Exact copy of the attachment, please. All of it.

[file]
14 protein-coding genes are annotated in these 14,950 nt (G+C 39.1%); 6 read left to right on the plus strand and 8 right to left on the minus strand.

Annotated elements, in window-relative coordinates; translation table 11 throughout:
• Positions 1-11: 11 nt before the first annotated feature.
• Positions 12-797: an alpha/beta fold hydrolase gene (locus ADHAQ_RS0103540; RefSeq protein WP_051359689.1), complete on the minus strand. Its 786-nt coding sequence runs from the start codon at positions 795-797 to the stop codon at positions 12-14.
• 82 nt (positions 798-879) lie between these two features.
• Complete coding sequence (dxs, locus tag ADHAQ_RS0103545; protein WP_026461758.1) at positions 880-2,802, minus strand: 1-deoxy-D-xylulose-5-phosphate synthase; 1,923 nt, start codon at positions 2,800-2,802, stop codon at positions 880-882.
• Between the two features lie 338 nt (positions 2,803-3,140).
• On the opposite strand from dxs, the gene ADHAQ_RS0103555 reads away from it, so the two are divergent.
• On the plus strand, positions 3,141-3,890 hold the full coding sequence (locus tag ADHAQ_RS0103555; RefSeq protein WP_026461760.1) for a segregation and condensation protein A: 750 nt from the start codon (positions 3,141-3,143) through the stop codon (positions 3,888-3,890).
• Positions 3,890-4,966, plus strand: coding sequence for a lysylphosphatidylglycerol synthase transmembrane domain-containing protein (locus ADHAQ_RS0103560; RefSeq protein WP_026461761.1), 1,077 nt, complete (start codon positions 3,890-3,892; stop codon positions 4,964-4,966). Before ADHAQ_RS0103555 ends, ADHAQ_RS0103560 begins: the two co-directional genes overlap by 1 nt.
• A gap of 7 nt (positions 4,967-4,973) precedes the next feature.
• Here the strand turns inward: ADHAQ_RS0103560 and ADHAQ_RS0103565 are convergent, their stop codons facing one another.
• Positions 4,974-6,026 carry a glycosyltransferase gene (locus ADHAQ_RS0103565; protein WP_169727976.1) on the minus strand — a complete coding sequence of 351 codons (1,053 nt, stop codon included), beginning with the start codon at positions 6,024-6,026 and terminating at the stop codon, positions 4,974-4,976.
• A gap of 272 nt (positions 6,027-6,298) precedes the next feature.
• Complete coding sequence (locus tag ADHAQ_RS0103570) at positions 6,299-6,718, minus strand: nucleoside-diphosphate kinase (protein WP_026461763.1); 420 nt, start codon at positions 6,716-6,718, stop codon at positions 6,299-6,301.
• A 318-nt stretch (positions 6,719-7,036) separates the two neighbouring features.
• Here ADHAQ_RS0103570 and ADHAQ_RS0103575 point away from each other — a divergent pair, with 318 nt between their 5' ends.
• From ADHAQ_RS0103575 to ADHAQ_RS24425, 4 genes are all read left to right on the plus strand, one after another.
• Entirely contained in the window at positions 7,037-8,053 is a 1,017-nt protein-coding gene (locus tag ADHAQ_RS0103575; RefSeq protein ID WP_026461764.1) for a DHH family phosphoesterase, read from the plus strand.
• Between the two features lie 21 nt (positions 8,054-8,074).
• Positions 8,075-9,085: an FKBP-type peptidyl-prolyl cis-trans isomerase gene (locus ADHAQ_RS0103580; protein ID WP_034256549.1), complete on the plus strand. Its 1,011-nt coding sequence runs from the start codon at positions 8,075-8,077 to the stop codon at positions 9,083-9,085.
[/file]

14 protein-coding genes are annotated in these 14,950 nt (G+C 39.1%); 6 read left to right on the plus strand and 8 right to left on the minus strand.

Annotated elements, in window-relative coordinates; translation table 11 throughout:
• Positions 1-11: 11 nt before the first annotated feature.
• Positions 12-797: an alpha/beta fold hydrolase gene (locus ADHAQ_RS0103540; RefSeq protein WP_051359689.1), complete on the minus strand. Its 786-nt coding sequence runs from the start codon at positions 795-797 to the stop codon at positions 12-14.
• 82 nt (positions 798-879) lie between these two features.
• Complete coding sequence (dxs, locus tag ADHAQ_RS0103545; protein WP_026461758.1) at positions 880-2,802, minus strand: 1-deoxy-D-xylulose-5-phosphate synthase; 1,923 nt, start codon at positions 2,800-2,802, stop codon at positions 880-882.
• Between the two features lie 338 nt (positions 2,803-3,140).
• On the opposite strand from dxs, the gene ADHAQ_RS0103555 reads away from it, so the two are divergent.
• On the plus strand, positions 3,141-3,890 hold the full coding sequence (locus tag ADHAQ_RS0103555; RefSeq protein WP_026461760.1) for a segregation and condensation protein A: 750 nt from the start codon (positions 3,141-3,143) through the stop codon (positions 3,888-3,890).
• Positions 3,890-4,966, plus strand: coding sequence for a lysylphosphatidylglycerol synthase transmembrane domain-containing protein (locus ADHAQ_RS0103560; RefSeq protein WP_026461761.1), 1,077 nt, complete (start codon positions 3,890-3,892; stop codon positions 4,964-4,966). Before ADHAQ_RS0103555 ends, ADHAQ_RS0103560 begins: the two co-directional genes overlap by 1 nt.
• A gap of 7 nt (positions 4,967-4,973) precedes the next feature.
• Here the strand turns inward: ADHAQ_RS0103560 and ADHAQ_RS0103565 are convergent, their stop codons facing one another.
• Positions 4,974-6,026 carry a glycosyltransferase gene (locus ADHAQ_RS0103565; protein WP_169727976.1) on the minus strand — a complete coding sequence of 351 codons (1,053 nt, stop codon included), beginning with the start codon at positions 6,024-6,026 and terminating at the stop codon, positions 4,974-4,976.
• A gap of 272 nt (positions 6,027-6,298) precedes the next feature.
• Complete coding sequence (locus tag ADHAQ_RS0103570) at positions 6,299-6,718, minus strand: nucleoside-diphosphate kinase (protein WP_026461763.1); 420 nt, start codon at positions 6,716-6,718, stop codon at positions 6,299-6,301.
• A 318-nt stretch (positions 6,719-7,036) separates the two neighbouring features.
• Here ADHAQ_RS0103570 and ADHAQ_RS0103575 point away from each other — a divergent pair, with 318 nt between their 5' ends.
• From ADHAQ_RS0103575 to ADHAQ_RS24425, 4 genes are all read left to right on the plus strand, one after another.
• Entirely contained in the window at positions 7,037-8,053 is a 1,017-nt protein-coding gene (locus tag ADHAQ_RS0103575; RefSeq protein ID WP_026461764.1) for a DHH family phosphoesterase, read from the plus strand.
• Between the two features lie 21 nt (positions 8,054-8,074).
• Positions 8,075-9,085: an FKBP-type peptidyl-prolyl cis-trans isomerase gene (locus ADHAQ_RS0103580; protein ID WP_034256549.1), complete on the plus strand. Its 1,011-nt coding sequence runs from the start codon at positions 8,075-8,077 to the stop codon at positions 9,083-9,085.